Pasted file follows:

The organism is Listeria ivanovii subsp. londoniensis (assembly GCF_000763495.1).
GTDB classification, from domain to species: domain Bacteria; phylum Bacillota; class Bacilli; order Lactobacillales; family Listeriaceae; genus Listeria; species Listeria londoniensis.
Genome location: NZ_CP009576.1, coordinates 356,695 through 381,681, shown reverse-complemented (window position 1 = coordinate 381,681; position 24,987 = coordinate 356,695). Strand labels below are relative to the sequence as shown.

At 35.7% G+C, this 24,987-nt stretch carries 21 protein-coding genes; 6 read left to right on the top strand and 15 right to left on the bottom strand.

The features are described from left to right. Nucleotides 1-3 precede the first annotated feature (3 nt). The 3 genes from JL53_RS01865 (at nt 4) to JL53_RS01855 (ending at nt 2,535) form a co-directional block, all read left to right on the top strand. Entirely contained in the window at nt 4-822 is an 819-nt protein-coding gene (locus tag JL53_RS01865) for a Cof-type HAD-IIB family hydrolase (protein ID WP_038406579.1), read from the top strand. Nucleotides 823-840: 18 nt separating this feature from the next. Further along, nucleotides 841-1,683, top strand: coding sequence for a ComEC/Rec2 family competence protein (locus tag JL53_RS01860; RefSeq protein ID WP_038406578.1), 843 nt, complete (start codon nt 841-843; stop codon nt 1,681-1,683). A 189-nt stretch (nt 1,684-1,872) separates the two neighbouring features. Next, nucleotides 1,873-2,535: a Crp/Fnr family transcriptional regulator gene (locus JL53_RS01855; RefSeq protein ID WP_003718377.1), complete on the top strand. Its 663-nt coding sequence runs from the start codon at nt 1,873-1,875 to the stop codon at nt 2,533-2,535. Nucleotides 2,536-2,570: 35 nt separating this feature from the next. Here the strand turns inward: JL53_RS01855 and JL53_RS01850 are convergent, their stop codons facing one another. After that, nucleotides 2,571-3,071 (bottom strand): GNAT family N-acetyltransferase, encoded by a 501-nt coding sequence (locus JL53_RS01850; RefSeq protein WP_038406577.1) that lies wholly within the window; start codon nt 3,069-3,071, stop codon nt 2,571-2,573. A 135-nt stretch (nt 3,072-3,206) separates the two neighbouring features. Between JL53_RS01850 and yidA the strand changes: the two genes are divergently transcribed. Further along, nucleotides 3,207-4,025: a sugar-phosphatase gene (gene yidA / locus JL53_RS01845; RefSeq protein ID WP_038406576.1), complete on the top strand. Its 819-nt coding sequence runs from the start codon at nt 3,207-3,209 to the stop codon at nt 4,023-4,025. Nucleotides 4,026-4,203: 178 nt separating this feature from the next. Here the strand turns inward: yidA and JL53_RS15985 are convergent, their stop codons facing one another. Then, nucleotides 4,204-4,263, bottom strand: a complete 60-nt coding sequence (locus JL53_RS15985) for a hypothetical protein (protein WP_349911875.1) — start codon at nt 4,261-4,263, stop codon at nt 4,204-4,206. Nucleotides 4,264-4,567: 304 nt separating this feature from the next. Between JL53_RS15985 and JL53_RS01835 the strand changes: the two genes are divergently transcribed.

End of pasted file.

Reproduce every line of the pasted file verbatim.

The organism is Listeria ivanovii subsp. londoniensis (assembly GCF_000763495.1).
GTDB classification, from domain to species: domain Bacteria; phylum Bacillota; class Bacilli; order Lactobacillales; family Listeriaceae; genus Listeria; species Listeria londoniensis.
Genome location: NZ_CP009576.1, coordinates 356,695 through 381,681, shown reverse-complemented (window position 1 = coordinate 381,681; position 24,987 = coordinate 356,695). Strand labels below are relative to the sequence as shown.

At 35.7% G+C, this 24,987-nt stretch carries 21 protein-coding genes; 6 read left to right on the top strand and 15 right to left on the bottom strand.

The features are described from left to right. Nucleotides 1-3 precede the first annotated feature (3 nt). The 3 genes from JL53_RS01865 (at nt 4) to JL53_RS01855 (ending at nt 2,535) form a co-directional block, all read left to right on the top strand. Entirely contained in the window at nt 4-822 is an 819-nt protein-coding gene (locus tag JL53_RS01865) for a Cof-type HAD-IIB family hydrolase (protein ID WP_038406579.1), read from the top strand. Nucleotides 823-840: 18 nt separating this feature from the next. Further along, nucleotides 841-1,683, top strand: coding sequence for a ComEC/Rec2 family competence protein (locus tag JL53_RS01860; RefSeq protein ID WP_038406578.1), 843 nt, complete (start codon nt 841-843; stop codon nt 1,681-1,683). A 189-nt stretch (nt 1,684-1,872) separates the two neighbouring features. Next, nucleotides 1,873-2,535: a Crp/Fnr family transcriptional regulator gene (locus JL53_RS01855; RefSeq protein ID WP_003718377.1), complete on the top strand. Its 663-nt coding sequence runs from the start codon at nt 1,873-1,875 to the stop codon at nt 2,533-2,535. Nucleotides 2,536-2,570: 35 nt separating this feature from the next. Here the strand turns inward: JL53_RS01855 and JL53_RS01850 are convergent, their stop codons facing one another. After that, nucleotides 2,571-3,071 (bottom strand): GNAT family N-acetyltransferase, encoded by a 501-nt coding sequence (locus JL53_RS01850; RefSeq protein WP_038406577.1) that lies wholly within the window; start codon nt 3,069-3,071, stop codon nt 2,571-2,573. A 135-nt stretch (nt 3,072-3,206) separates the two neighbouring features. Between JL53_RS01850 and yidA the strand changes: the two genes are divergently transcribed. Further along, nucleotides 3,207-4,025: a sugar-phosphatase gene (gene yidA / locus JL53_RS01845; RefSeq protein ID WP_038406576.1), complete on the top strand. Its 819-nt coding sequence runs from the start codon at nt 3,207-3,209 to the stop codon at nt 4,023-4,025. Nucleotides 4,026-4,203: 178 nt separating this feature from the next. Here the strand turns inward: yidA and JL53_RS15985 are convergent, their stop codons facing one another. Then, nucleotides 4,204-4,263, bottom strand: a complete 60-nt coding sequence (locus JL53_RS15985) for a hypothetical protein (protein WP_349911875.1) — start codon at nt 4,261-4,263, stop codon at nt 4,204-4,206. Nucleotides 4,264-4,567: 304 nt separating this feature from the next. Between JL53_RS15985 and JL53_RS01835 the strand changes: the two genes are divergently transcribed.